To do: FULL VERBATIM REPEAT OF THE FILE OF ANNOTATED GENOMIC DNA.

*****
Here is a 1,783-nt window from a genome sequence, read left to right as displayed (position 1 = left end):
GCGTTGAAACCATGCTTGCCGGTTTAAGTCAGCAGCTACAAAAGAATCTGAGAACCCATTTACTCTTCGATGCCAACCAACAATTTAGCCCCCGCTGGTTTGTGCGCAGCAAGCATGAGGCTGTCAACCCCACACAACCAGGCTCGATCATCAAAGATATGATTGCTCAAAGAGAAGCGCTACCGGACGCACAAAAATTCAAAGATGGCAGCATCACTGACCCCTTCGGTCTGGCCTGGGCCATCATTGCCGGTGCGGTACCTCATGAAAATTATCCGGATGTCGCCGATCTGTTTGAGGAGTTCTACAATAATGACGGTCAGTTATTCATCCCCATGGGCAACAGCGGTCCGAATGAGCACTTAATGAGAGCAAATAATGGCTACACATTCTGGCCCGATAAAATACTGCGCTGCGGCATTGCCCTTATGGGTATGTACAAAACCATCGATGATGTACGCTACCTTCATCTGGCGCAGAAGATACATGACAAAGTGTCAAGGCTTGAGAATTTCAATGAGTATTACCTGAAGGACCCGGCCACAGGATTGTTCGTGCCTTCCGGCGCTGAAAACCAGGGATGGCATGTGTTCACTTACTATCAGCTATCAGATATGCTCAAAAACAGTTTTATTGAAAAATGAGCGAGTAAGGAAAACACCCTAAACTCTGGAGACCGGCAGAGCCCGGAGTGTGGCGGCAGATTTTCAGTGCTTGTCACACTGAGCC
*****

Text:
Here is a 1,783-nt window from a genome sequence, read left to right as displayed (position 1 = left end):
GCGTTGAAACCATGCTTGCCGGTTTAAGTCAGCAGCTACAAAAGAATCTGAGAACCCATTTACTCTTCGATGCCAACCAACAATTTAGCCCCCGCTGGTTTGTGCGCAGCAAGCATGAGGCTGTCAACCCCACACAACCAGGCTCGATCATCAAAGATATGATTGCTCAAAGAGAAGCGCTACCGGACGCACAAAAATTCAAAGATGGCAGCATCACTGACCCCTTCGGTCTGGCCTGGGCCATCATTGCCGGTGCGGTACCTCATGAAAATTATCCGGATGTCGCCGATCTGTTTGAGGAGTTCTACAATAATGACGGTCAGTTATTCATCCCCATGGGCAACAGCGGTCCGAATGAGCACTTAATGAGAGCAAATAATGGCTACACATTCTGGCCCGATAAAATACTGCGCTGCGGCATTGCCCTTATGGGTATGTACAAAACCATCGATGATGTACGCTACCTTCATCTGGCGCAGAAGATACATGACAAAGTGTCAAGGCTTGAGAATTTCAATGAGTATTACCTGAAGGACCCGGCCACAGGATTGTTCGTGCCTTCCGGCGCTGAAAACCAGGGATGGCATGTGTTCACTTACTATCAGCTATCAGATATGCTCAAAAACAGTTTTATTGAAAAATGAGCGAGTAAGGAAAACACCCTAAACTCTGGAGACCGGCAGAGCCCGGAGTGTGGCGGCAGATTTTCAGTGCTTGTCACACTGAGCC